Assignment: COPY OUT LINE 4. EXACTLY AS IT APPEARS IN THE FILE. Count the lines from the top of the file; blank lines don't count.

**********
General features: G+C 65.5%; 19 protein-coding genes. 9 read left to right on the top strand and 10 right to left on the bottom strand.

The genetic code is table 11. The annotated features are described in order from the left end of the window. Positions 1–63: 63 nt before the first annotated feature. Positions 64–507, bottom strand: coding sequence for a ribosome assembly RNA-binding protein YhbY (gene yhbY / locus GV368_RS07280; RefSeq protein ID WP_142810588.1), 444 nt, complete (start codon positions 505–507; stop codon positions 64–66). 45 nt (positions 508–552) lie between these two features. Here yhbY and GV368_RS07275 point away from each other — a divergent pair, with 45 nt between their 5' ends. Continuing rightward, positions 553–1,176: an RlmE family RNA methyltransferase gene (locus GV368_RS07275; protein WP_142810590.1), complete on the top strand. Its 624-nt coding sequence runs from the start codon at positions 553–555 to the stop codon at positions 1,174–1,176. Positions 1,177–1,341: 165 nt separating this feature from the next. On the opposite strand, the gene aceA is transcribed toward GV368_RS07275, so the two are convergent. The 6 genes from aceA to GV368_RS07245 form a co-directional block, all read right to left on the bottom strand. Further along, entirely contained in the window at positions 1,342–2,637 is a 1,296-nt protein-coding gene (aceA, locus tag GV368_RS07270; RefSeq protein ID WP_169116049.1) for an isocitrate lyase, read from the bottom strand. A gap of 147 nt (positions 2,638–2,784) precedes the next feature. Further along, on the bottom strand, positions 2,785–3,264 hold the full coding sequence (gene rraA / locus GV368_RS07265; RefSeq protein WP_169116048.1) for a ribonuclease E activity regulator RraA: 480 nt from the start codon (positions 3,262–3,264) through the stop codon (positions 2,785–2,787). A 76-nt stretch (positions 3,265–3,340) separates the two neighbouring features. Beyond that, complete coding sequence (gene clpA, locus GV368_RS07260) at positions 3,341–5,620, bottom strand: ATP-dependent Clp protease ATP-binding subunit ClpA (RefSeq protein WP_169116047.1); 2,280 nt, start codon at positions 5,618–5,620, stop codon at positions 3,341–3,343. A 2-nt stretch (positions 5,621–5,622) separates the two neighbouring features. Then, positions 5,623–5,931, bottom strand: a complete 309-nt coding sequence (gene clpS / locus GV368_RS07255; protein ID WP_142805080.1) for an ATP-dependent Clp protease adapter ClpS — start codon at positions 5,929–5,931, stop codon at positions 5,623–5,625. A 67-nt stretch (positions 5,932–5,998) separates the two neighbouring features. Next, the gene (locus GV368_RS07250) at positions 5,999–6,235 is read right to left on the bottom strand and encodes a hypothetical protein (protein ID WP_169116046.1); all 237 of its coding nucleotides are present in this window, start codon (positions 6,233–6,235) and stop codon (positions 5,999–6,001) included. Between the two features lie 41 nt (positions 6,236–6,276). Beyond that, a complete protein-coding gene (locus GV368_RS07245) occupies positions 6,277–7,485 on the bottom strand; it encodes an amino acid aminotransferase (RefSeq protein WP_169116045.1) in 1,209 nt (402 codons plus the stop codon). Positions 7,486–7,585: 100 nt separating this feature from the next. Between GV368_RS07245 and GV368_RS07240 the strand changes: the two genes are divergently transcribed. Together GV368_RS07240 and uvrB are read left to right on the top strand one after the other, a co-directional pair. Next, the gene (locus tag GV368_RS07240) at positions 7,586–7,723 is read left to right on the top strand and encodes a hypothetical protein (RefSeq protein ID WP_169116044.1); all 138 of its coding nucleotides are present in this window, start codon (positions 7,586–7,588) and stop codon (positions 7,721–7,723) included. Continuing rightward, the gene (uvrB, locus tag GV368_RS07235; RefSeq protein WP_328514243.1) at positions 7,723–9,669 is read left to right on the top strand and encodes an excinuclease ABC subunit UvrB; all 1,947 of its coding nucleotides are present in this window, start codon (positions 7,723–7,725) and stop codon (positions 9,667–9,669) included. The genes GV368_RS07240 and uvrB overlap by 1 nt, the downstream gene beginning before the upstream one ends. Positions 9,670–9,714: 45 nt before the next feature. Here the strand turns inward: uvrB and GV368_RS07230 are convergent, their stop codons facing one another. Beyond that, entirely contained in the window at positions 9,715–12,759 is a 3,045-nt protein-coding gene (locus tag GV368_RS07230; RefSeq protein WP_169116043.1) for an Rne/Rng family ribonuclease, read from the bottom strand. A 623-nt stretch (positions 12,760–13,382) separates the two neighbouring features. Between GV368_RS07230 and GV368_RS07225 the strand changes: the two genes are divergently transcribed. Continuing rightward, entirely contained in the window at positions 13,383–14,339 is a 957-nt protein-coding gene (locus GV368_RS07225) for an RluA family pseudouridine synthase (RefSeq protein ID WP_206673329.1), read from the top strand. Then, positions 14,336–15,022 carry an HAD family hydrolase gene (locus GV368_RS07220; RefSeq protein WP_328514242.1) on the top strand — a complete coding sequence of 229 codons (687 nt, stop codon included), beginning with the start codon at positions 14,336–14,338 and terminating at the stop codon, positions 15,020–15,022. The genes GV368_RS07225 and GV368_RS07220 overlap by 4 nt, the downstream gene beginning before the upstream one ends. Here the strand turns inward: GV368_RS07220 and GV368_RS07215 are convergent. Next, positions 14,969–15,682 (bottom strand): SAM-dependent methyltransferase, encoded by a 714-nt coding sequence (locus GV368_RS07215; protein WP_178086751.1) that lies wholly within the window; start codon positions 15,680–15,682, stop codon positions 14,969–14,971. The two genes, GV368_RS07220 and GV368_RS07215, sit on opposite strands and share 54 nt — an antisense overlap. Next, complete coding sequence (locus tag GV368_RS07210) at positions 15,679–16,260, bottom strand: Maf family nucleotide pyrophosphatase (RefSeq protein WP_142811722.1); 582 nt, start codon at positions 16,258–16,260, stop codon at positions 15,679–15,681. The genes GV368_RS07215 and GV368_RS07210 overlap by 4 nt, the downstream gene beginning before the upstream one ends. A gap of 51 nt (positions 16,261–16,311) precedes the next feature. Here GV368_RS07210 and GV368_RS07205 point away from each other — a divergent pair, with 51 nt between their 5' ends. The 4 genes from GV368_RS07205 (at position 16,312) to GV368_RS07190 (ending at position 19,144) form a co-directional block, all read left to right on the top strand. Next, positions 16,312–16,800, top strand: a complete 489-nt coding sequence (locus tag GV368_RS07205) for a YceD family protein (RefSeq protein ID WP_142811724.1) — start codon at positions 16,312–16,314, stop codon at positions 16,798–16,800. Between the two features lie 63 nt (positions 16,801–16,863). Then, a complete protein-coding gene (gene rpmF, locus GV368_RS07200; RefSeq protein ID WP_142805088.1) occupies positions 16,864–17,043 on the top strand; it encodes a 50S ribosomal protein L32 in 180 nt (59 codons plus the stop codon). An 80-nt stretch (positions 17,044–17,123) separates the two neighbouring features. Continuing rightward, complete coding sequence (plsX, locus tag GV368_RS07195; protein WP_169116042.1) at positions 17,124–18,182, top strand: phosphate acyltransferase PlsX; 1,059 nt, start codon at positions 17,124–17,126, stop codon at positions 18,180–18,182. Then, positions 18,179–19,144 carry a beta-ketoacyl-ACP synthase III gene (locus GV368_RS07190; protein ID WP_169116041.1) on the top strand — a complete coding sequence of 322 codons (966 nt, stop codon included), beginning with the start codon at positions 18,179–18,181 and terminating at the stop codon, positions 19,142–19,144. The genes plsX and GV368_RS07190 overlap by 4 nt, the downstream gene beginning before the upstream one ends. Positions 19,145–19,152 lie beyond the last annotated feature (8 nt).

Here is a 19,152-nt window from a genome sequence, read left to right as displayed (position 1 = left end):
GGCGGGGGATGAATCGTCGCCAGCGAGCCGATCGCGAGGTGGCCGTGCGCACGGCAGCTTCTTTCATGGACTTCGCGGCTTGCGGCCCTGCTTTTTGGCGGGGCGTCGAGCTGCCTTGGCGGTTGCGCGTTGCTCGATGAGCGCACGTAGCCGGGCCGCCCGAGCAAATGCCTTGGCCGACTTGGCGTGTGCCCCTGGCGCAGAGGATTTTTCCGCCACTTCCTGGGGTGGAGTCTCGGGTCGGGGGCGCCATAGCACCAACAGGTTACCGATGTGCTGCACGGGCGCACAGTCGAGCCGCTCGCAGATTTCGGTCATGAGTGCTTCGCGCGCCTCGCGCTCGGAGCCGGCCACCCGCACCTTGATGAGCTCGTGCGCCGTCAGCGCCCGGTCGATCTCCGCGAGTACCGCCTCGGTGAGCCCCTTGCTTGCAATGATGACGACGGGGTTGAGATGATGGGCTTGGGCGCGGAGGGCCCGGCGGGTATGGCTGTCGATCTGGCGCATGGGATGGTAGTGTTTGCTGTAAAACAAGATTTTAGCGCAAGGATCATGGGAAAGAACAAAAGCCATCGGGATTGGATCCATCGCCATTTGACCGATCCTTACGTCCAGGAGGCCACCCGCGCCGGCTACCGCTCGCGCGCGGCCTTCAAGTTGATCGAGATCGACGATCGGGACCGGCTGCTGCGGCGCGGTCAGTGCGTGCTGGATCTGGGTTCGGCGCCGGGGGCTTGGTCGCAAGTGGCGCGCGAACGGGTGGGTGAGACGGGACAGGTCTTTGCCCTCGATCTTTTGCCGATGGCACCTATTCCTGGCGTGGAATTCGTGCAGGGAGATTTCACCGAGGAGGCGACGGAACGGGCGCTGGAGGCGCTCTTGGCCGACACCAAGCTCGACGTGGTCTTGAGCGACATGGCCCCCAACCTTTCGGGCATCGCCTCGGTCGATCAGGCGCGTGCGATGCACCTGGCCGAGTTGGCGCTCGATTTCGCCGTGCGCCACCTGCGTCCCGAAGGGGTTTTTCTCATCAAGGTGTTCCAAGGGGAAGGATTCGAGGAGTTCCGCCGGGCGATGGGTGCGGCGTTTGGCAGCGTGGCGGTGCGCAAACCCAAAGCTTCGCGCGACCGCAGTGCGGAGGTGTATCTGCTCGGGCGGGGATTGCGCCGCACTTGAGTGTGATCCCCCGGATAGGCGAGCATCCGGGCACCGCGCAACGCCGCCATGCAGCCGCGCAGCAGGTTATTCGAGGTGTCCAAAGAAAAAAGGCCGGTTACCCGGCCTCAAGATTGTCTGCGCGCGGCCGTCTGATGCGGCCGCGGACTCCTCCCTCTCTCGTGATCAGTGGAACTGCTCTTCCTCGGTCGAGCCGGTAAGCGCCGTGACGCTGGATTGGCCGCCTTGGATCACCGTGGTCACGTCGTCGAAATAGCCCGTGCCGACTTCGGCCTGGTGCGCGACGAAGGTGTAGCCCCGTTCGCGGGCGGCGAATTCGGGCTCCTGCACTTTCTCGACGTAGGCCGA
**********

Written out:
GGCGGGGGATGAATCGTCGCCAGCGAGCCGATCGCGAGGTGGCCGTGCGCACGGCAGCTTCTTTCATGGACTTCGCGGCTTGCGGCCCTGCTTTTTGGCGGGGCGTCGAGCTGCCTTGGCGGTTGCGCGTTGCTCGATGAGCGCACGTAGCCGGGCCGCCCGAGCAAATGCCTTGGCCGACTTGGCGTGTGCCCCTGGCGCAGAGGATTTTTCCGCCACTTCCTGGGGTGGAGTCTCGGGTCGGGGGCGCCATAGCACCAACAGGTTACCGATGTGCTGCACGGGCGCACAGTCGAGCCGCTCGCAGATTTCGGTCATGAGTGCTTCGCGCGCCTCGCGCTCGGAGCCGGCCACCCGCACCTTGATGAGCTCGTGCGCCGTCAGCGCCCGGTCGATCTCCGCGAGTACCGCCTCGGTGAGCCCCTTGCTTGCAATGATGACGACGGGGTTGAGATGATGGGCTTGGGCGCGGAGGGCCCGGCGGGTATGGCTGTCGATCTGGCGCATGGGATGGTAGTGTTTGCTGTAAAACAAGATTTTAGCGCAAGGATCATGGGAAAGAACAAAAGCCATCGGGATTGGATCCATCGCCATTTGACCGATCCTTACGTCCAGGAGGCCACCCGCGCCGGCTACCGCTCGCGCGCGGCCTTCAAGTTGATCGAGATCGACGATCGGGACCGGCTGCTGCGGCGCGGTCAGTGCGTGCTGGATCTGGGTTCGGCGCCGGGGGCTTGGTCGCAAGTGGCGCGCGAACGGGTGGGTGAGACGGGACAGGTCTTTGCCCTCGATCTTTTGCCGATGGCACCTATTCCTGGCGTGGAATTCGTGCAGGGAGATTTCACCGAGGAGGCGACGGAACGGGCGCTGGAGGCGCTCTTGGCCGACACCAAGCTCGACGTGGTCTTGAGCGACATGGCCCCCAACCTTTCGGGCATCGCCTCGGTCGATCAGGCGCGTGCGATGCACCTGGCCGAGTTGGCGCTCGATTTCGCCGTGCGCCACCTGCGTCCCGAAGGGGTTTTTCTCATCAAGGTGTTCCAAGGGGAAGGATTCGAGGAGTTCCGCCGGGCGATGGGTGCGGCGTTTGGCAGCGTGGCGGTGCGCAAACCCAAAGCTTCGCGCGACCGCAGTGCGGAGGTGTATCTGCTCGGGCGGGGATTGCGCCGCACTTGAGTGTGATCCCCCGGATAGGCGAGCATCCGGGCACCGCGCAACGCCGCCATGCAGCCGCGCAGCAGGTTATTCGAGGTGTCCAAAGAAAAAAGGCCGGTTACCCGGCCTCAAGATTGTCTGCGCGCGGCCGTCTGATGCGGCCGCGGACTCCTCCCTCTCTCGTGATCAGTGGAACTGCTCTTCCTCGGTCGAGCCGGTAAGCGCCGTGACGCTGGATTGGCCGCCTTGGATCACCGTGGTCACGTCGTCGAAATAGCCCGTGCCGACTTCGGCCTGGTGCGCGACGAAGGTGTAGCCCCGTTCGCGGGCGGCGAATTCGGGCTCCTGCACTTTCTCGACGTAGGCCGA